BARNSTABLE COMPANY - Matthew Fuller, Lieutenant, commissioned Oct. 15, 1652; John Howland, Ensign, commissioned July 7, 1674.


SANDWICH COMPANY - John Ellis, Lieutenant, commissioned June 9, 1653; Thomas Dexter, Jr., Ensign, commissioned June 8, 1655.


MARSHFIELD COMPANY - Peregrine White,  Lieutenant; Mark Eames, Ensign; both commissioned June 8, 1655.


REHOBOTH COMPANY - Peter Hunt, Lieutenant, commissioned Aug. 1, 1654; Henry Smith, Ensign, commissioned June 8, 1664.


EASTHAM COMPANY - Joseph Rogers, Lieutenant, commissioned June 8, 1664; Jonathan Higgins, Ensign, commissioned June 1, 1675.


BRIDGEWATER COMPANY - Thomas Hayward, Jr., Lieutenant; John Hayward, Sr., Ensign; both commissioned Sept. 27, 1664.


MIDDLEBOROUGH COMPANY - Not fully organized at that date, but was soon afterwards by the commissioning of Isaac Howland, Ensign;


DARTMOUTH COMPANY - John Smith, Lieutenant; Jacob Mitchell, Ensign; both commissioned March 4, 1674. Mitchell was slain by the Indians in King Philip's War.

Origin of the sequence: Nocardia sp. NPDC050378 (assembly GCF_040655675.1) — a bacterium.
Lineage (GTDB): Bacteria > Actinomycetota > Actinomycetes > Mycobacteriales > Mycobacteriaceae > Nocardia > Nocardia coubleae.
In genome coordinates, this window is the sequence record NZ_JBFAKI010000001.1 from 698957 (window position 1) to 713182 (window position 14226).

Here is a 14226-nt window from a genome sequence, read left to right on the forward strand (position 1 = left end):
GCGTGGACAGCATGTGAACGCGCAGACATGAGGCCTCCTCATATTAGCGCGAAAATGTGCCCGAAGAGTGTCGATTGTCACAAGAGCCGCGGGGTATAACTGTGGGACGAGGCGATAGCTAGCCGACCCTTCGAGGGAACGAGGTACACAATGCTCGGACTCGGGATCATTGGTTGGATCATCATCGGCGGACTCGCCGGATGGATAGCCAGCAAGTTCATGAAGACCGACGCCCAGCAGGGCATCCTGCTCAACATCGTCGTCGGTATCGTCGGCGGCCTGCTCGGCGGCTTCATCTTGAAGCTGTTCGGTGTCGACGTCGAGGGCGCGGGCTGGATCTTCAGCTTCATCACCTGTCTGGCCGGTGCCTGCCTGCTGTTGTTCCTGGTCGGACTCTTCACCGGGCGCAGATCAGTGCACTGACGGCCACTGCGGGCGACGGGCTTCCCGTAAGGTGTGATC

SWANSEA COMPANY - Not fully organized at that date;


CAVALRY COMPANY - Raised at large in the different towns of Plymouth Colony. William Bradford, of Plymouth, Captain; John Freeman, of Eastham, Lieutenant; Robert Stetson of Scituate, Cornet, or color bearer; all commissioned Oct. 2, 1659.



Commissioned Officers - William Bradford, of Plymouth, Captain. [Robert Barker of Duxbury, the lieutenant,  ran away and had no partipitation (sic) in the battle.]

Private Soldiers - The History of Rehoboth by Leonard Bliss, page 117, says, "The names of the Rehoboth soldiers who served in Philip's war have been preserved, and are as follows:" Those engaged in the Narraganset expedition were, John Fitch, Jonathan Wilmarth, Jasiel Perry, Thomas Kendrick, Jonathan Sabin, John Carpenter, John Redeway, John Martin, John Hall, John Miller, Jun., John Ide, Joseph Doggett, Sampson Mason, Jun. "Those who served under Major Bradford were, Preserved Abell, Samuell Perry, Stephen Paine, Jun., Samuel Miller, Silas T. Alin, Samuel Palmer, James Redeway, Enoch Hunt, Samuel Walker, Nicholas Ide, Noah Mason, Samuel Sabin, Thomas Read, Israel Read, George Robinson, Nathaniel Wilmarth."



Commissioned Officers - John Gorham,  of Barnstable, Captain; Jonathan Sparrow, of Eastham, Lieutenant. [122]

Non-commissioned Officers - William Wetherell , William Gray, Nathaniel Hall, Sergeants; John Hallet, Corporal.